Negative effect of the arthropod parasite, Sarcoptes scabiei, on testes mass in Iberian ibex, Capra pyrenaica

Mathieu Sarasa, Emmanuel Serrano, Ramón C. Soriguer, José Enrique Granados, Paulino Fandos, Georges Gonzalez, Jean Joachim, Jesús M. Pérez

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23 Citations (Scopus)


Testes mass is a key factor in male reproductive success and is potentially exposed to so-called 'parasitic castration'. This is the result of the direct destruction or alteration of reproductive cell lineages (parasitic castration sensu stricto), or the indirect detrimental effects - for example, via body condition - on the ability of progenitors to produce or rear offspring (parasitic castration sensu lato). There are enormous gaps in our knowledge on the effects of parasites on the testes of wild mammals and in an attempt to rectify this dearth of data we examined the relationship between the skin parasite Sarcoptes scabiei and testes mass in Iberian ibex Capra pyrenaica. We considered data from 222 males that were culled in the population from the Sierra Nevada in Spain. Our results provide evidence that sarcoptic mange is associated with reduced size-corrected testes mass in Iberian ibex which supports the hypothesis that parasitism is a determining factor in gonad plasticity in male mammals. We discuss several hypothetical causes of this relationship and highlight the need to deepen the sub-lethal effects of pathogens if we are to accurately understand their modulator effects on host population dynamics. © 2010 Elsevier B.V.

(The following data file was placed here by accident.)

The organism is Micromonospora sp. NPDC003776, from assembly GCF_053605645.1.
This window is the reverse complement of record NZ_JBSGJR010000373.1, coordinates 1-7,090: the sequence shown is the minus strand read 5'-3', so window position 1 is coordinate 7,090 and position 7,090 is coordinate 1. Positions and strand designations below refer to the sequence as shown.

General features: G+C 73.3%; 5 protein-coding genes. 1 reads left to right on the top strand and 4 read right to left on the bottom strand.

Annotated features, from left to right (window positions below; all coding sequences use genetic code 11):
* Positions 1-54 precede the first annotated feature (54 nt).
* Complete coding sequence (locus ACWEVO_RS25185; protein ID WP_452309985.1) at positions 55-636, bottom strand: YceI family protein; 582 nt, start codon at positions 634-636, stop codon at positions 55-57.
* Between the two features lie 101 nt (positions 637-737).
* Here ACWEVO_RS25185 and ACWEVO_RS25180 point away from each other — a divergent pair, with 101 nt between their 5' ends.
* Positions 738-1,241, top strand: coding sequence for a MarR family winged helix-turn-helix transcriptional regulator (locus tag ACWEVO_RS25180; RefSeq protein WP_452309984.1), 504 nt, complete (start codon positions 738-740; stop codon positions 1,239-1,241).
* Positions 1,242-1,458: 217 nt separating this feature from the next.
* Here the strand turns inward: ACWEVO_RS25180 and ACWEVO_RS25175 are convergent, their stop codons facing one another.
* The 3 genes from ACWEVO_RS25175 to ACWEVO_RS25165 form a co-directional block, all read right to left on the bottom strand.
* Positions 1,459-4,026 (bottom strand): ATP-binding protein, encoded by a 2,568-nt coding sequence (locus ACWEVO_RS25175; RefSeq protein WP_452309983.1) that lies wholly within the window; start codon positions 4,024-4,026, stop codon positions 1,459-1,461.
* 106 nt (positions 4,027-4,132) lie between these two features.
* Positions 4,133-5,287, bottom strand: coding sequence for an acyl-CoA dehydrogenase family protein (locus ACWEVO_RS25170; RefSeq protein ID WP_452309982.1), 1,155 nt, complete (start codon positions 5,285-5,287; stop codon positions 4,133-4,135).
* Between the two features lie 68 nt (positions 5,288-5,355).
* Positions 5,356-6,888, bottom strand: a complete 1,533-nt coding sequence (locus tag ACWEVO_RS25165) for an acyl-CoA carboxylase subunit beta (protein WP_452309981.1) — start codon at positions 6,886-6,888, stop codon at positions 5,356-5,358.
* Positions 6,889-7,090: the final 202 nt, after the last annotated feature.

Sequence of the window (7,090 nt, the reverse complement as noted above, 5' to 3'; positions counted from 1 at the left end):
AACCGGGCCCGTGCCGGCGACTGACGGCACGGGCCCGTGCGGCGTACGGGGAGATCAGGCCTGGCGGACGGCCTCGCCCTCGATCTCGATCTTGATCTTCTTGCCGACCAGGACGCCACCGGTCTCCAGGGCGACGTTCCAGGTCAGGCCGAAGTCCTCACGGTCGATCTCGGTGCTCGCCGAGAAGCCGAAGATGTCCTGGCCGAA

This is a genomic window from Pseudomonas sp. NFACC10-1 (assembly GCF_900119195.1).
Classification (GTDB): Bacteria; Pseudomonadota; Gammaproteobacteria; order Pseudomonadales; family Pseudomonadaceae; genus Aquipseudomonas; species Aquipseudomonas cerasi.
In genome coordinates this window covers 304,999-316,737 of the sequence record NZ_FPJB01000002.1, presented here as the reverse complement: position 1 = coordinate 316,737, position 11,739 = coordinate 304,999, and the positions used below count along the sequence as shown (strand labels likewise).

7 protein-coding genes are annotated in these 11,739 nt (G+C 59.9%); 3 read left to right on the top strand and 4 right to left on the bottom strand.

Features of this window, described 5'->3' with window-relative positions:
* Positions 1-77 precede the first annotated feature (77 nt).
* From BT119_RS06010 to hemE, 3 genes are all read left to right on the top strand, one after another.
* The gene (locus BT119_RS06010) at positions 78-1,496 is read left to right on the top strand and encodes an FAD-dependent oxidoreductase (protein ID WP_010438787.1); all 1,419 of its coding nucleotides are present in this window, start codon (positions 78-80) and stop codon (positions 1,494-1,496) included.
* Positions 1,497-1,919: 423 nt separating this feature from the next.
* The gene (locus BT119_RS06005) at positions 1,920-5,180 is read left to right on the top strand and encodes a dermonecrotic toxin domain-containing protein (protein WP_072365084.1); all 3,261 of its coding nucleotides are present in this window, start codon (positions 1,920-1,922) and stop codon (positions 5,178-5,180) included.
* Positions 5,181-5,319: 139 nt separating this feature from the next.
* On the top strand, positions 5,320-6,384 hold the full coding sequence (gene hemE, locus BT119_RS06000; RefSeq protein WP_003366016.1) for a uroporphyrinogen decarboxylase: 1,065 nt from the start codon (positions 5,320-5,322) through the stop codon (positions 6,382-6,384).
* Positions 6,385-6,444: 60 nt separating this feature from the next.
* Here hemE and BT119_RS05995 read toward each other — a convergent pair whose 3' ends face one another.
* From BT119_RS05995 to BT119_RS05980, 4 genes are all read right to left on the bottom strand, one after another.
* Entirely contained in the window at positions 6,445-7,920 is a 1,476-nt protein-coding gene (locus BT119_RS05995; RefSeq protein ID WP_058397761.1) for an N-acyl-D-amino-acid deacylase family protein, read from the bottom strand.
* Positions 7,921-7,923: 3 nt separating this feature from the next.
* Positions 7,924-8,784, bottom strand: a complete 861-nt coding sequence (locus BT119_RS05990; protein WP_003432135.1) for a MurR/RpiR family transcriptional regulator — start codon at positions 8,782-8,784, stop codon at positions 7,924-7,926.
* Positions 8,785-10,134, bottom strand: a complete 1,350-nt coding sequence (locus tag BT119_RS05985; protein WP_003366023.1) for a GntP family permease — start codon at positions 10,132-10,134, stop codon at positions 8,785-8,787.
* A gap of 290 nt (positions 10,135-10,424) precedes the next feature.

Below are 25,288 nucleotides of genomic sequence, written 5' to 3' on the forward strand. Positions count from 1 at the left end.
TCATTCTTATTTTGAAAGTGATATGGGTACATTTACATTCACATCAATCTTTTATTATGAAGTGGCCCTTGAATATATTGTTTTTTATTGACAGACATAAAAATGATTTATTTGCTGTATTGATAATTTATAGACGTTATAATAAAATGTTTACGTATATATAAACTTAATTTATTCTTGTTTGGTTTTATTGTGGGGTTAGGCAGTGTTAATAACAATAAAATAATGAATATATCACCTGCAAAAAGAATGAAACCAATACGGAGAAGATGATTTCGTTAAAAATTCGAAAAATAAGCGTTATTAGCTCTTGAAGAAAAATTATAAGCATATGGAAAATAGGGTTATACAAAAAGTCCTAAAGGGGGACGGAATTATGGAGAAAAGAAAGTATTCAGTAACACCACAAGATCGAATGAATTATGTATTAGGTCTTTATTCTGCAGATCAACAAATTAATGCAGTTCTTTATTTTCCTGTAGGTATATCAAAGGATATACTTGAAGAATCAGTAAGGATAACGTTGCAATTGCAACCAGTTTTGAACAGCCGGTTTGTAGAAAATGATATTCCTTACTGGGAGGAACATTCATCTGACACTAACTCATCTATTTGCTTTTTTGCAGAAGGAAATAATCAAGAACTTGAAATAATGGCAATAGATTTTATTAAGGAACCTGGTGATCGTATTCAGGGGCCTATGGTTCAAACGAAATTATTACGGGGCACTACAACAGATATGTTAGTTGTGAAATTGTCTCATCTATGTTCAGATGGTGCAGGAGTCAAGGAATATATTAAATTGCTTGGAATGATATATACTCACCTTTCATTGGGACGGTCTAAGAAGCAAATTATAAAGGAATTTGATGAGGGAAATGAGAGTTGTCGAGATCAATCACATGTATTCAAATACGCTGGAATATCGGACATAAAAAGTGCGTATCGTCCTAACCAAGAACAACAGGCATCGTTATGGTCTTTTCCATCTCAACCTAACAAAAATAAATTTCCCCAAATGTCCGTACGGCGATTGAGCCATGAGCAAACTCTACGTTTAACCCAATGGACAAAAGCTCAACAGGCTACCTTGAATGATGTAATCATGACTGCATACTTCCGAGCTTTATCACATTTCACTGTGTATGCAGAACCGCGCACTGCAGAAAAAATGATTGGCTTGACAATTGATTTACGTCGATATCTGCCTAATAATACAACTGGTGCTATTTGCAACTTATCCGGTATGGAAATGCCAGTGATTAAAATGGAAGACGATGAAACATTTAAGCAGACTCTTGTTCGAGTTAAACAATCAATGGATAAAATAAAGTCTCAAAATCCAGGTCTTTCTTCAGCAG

Original languageEnglish
Pages (from-to)306-312
JournalVeterinary Parasitology
Issue number3-4
Publication statusPublished - 10 Feb 2011


  • Capra pyrenaica
  • Parasitic castration
  • Sarcoptes scabiei
  • Sarcoptic mange
  • Testis
  • Ungulate


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